Hell, I’d even be willing to believe that folky Romanticism was part of what got people so into Christmas trees, summoning up some nebulous image of wintry hospitality and warmth and little cabins with glowing windows in deep snowy woods. (The practice appears to have started in urban areas, actually, but hey.) The association with folky fuzzy concepts of paganism could very well have something to do with why people get into many of these greenery-related Christmas concepts. But that hardly means they’re “inspired by” or even anything at all to do with paganism.

And then there’s the usual seasonal arguments. People decorated their houses with evergreen plants in the winter, eh? No shit they did; they were hardly going to put spring flowers up.

What’s weird is that both sides in the Christmas tree debate seem to credit the same argument. Take this Christian site, which condemns the whole tree idea as non-Christian on the grounds that it comes from pagan customs, and compare to this site, which approves of the Christmas tree on the grounds that it comes from pagan customs. This guy debunks the common idea that Jeremiah 10:1-4 condemns the Christmas tree, mainly by going on to read Jeremiah 10:5 and the following verses.

It’s like this with all Christianity-and-paganism stuff, I sometimes think. One lot thinks Christianity copied paganism and that’s bad, one lot thinks Christianity copied paganism and that’s good, and those who think that maybe neither side has as clear an idea of what Christianity or paganism really are in their historical contexts as they probably could are in the decided minority.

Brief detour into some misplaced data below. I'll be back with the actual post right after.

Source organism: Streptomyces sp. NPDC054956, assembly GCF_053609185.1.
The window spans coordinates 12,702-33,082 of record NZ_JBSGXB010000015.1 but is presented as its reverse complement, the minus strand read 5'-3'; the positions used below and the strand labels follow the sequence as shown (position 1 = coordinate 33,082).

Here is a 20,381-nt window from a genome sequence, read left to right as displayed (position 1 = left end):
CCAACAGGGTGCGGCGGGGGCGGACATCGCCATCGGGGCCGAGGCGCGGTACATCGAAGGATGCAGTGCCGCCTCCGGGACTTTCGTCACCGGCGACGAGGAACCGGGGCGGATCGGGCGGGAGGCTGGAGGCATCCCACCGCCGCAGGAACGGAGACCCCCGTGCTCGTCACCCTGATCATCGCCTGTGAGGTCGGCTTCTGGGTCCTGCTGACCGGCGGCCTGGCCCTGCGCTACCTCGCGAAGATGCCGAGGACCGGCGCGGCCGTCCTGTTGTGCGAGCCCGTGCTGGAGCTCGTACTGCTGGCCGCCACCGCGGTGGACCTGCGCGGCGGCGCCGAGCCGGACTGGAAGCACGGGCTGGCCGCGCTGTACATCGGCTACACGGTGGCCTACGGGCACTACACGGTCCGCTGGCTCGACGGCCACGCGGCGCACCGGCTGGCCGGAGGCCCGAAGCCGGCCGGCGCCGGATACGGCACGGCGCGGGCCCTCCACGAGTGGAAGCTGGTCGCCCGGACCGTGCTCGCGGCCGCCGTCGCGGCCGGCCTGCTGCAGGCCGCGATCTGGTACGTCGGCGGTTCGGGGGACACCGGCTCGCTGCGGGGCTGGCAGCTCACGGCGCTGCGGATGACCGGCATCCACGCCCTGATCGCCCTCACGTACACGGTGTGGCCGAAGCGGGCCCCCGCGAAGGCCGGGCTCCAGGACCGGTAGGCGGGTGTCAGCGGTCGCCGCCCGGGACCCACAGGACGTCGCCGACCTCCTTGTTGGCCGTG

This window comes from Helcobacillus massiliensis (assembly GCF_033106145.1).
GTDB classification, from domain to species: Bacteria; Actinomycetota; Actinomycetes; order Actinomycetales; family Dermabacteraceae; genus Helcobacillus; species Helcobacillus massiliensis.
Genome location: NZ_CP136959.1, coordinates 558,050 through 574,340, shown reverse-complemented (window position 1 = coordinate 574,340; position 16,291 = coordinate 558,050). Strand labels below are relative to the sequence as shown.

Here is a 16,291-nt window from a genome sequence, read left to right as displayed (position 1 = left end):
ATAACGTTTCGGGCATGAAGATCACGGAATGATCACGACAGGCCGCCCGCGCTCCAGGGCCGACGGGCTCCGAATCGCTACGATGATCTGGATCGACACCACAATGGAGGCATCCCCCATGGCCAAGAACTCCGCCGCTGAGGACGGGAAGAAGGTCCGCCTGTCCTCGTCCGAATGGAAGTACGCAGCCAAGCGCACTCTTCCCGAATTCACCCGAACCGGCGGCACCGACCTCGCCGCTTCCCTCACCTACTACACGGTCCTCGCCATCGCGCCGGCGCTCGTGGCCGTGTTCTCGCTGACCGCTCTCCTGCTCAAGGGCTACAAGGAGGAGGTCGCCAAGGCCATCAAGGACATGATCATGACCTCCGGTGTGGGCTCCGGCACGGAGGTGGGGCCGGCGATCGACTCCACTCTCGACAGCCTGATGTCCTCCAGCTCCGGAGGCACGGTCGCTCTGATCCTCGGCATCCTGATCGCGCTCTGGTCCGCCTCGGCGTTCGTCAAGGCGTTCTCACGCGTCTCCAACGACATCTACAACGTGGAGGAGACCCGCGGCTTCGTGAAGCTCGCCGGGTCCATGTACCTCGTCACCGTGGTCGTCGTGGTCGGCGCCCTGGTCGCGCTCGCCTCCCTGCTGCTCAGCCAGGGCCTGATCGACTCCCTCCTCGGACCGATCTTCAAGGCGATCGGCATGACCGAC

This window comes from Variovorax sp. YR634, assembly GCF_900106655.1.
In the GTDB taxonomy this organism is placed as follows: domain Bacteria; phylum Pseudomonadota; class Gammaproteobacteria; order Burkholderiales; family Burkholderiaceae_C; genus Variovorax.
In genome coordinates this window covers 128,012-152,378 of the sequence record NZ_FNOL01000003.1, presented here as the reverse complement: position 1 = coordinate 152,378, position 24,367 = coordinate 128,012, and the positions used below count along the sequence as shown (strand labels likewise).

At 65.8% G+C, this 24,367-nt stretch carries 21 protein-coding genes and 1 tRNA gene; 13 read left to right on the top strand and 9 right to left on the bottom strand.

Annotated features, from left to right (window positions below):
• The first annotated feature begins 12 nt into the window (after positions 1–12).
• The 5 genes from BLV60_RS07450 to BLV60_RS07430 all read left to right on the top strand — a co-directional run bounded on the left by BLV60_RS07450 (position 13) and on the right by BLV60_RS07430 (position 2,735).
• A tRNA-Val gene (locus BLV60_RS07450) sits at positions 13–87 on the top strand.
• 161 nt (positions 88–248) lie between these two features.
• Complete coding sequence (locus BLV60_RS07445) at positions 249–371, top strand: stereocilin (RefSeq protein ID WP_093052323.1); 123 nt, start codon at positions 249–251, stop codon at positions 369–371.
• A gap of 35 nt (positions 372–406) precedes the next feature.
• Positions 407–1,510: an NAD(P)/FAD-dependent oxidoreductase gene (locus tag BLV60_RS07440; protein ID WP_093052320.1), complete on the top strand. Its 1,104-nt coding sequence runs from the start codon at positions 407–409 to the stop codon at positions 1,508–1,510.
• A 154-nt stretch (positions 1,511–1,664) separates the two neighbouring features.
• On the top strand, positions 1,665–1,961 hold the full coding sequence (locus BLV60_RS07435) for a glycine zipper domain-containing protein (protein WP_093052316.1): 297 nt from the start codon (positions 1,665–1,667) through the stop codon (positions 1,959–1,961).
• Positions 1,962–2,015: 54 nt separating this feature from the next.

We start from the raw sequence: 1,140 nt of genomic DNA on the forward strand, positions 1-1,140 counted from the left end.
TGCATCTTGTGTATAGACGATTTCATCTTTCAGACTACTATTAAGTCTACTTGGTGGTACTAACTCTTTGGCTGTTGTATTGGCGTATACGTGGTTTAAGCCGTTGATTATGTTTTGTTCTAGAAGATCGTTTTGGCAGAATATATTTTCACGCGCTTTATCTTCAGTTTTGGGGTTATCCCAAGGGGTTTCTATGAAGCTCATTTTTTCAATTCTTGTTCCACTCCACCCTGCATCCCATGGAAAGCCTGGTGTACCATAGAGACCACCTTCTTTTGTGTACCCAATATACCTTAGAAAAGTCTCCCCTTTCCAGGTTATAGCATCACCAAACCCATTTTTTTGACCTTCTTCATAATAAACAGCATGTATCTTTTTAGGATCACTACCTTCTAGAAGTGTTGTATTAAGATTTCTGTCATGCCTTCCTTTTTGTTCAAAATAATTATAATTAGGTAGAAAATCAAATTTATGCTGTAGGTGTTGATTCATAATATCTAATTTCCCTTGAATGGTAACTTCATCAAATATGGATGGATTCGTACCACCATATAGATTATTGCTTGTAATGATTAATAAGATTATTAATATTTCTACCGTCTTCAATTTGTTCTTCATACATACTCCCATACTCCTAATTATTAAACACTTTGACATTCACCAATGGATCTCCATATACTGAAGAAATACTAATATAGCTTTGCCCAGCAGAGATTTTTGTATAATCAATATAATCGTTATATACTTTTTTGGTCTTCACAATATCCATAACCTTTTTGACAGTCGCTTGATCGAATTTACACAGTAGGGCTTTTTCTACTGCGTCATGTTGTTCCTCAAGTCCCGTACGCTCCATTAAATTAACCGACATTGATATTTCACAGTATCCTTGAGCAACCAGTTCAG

Oh well.

I think what I’ll do is stick some stick-on bows on the Amazon packages so that they look sparkly and festive despite being brown cardboard.

O Tannenbullshit

The Triumphant Return of Derpy the Dragon

You may recall that during my review of The Vikings, I introduced you to that loveable scamp Derpy the Dragon:


Well, I thought I had seen the last of him, but the spirit of Derpy is irrepressible. Today I was in the Museum of Archaeology and Anthropology, and who should I come across but:


He is the figurehead of a canoe from, er, somewhere or other in the Pacific, and if you look at his eye you will see that it is actually made of a china teacup; the other one is also a teacup, but they are mismatched. Technically, I believe he is supposed to be a crocodile.

It’s nice to see he’s still working. I have a lot of fond memories of ol’ Derpy.

The Triumphant Return of Derpy the Dragon

Movie Monday: Hannibal (1959)

I hope you are like this guy: